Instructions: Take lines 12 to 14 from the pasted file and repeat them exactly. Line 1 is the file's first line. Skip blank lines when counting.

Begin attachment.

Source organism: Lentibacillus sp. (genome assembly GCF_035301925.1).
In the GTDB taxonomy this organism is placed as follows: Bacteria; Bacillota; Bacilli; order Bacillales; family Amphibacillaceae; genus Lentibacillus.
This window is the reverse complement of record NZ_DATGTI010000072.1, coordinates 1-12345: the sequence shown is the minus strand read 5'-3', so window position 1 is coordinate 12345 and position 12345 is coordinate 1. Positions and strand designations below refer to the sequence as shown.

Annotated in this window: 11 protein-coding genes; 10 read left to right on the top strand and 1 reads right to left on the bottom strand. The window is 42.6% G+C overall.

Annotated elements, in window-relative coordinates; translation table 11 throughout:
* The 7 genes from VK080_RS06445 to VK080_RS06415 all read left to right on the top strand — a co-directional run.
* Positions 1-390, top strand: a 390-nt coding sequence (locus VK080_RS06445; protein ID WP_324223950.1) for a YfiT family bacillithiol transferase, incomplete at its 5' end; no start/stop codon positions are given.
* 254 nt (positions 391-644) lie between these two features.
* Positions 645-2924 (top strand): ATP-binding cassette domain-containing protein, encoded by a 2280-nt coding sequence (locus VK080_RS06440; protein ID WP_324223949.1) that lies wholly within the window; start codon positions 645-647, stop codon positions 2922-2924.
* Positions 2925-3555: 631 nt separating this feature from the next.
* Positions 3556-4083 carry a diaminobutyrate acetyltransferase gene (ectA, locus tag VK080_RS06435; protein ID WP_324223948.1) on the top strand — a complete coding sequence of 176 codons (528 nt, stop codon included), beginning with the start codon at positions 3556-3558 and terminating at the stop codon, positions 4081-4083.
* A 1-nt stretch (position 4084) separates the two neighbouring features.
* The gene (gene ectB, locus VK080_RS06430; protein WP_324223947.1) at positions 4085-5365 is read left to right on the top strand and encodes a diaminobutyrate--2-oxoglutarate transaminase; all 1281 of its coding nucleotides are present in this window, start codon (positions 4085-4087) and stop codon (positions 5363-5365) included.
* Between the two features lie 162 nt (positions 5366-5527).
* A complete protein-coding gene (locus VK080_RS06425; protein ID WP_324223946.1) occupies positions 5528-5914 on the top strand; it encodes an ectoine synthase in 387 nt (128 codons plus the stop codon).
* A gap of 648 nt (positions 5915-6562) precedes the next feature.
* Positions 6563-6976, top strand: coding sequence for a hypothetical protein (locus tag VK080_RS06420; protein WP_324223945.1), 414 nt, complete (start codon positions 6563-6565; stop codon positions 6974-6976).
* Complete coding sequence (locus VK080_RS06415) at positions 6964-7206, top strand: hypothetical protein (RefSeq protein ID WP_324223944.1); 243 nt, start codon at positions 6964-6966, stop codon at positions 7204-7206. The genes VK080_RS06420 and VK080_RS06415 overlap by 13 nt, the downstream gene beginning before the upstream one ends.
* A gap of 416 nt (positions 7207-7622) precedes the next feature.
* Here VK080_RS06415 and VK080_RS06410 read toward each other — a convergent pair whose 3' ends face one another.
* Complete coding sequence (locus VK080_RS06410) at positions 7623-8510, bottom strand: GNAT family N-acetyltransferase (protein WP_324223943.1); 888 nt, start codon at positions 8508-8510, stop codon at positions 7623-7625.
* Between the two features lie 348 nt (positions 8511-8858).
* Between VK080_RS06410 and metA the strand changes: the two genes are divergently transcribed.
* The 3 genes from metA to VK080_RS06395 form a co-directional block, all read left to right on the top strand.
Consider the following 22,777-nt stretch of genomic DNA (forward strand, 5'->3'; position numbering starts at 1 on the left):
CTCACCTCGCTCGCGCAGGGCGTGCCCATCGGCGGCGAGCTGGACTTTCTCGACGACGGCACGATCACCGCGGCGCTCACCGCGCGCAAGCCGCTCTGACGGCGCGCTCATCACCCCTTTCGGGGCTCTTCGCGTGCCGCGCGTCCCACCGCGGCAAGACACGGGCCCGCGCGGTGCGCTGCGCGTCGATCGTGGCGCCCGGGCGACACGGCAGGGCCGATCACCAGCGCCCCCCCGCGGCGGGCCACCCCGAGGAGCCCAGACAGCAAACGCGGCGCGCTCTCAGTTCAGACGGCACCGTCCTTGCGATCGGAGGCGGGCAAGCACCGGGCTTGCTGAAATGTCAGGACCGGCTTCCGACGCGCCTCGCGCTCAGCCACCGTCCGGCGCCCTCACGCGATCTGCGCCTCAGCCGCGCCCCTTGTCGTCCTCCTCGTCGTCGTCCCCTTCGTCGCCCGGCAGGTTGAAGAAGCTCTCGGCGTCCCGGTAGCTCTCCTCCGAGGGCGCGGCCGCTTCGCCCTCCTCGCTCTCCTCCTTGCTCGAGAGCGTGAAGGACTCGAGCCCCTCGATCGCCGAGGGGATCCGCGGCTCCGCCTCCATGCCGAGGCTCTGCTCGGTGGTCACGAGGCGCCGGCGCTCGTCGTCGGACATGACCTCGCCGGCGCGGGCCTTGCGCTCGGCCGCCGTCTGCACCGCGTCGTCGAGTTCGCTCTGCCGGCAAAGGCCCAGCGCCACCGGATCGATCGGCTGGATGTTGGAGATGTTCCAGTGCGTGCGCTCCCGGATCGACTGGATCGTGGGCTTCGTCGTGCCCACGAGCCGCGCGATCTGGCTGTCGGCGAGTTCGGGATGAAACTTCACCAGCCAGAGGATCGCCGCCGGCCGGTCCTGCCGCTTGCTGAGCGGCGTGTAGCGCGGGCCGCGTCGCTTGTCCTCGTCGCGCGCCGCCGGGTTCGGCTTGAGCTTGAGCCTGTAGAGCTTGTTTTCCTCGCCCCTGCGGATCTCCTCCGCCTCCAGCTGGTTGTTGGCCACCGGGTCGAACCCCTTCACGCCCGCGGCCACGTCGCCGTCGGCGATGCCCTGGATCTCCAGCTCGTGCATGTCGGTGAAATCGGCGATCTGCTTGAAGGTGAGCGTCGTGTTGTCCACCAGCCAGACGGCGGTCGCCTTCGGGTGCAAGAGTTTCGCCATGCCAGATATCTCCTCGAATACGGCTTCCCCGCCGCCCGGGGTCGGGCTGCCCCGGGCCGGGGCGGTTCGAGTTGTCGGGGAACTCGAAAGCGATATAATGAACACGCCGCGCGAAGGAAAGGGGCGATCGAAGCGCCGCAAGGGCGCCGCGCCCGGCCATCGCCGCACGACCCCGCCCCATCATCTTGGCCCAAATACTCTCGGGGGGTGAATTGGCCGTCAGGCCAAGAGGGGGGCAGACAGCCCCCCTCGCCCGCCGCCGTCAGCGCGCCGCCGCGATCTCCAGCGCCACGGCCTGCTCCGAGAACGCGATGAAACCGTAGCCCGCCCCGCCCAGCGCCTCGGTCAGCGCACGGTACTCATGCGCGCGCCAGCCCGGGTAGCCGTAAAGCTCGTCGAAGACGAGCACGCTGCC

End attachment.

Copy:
* A 1-nt stretch (position 4084) separates the two neighbouring features.
* The gene (gene ectB, locus VK080_RS06430; protein WP_324223947.1) at positions 4085-5365 is read left to right on the top strand and encodes a diaminobutyrate--2-oxoglutarate transaminase; all 1281 of its coding nucleotides are present in this window, start codon (positions 4085-4087) and stop codon (positions 5363-5365) included.
* Between the two features lie 162 nt (positions 5366-5527).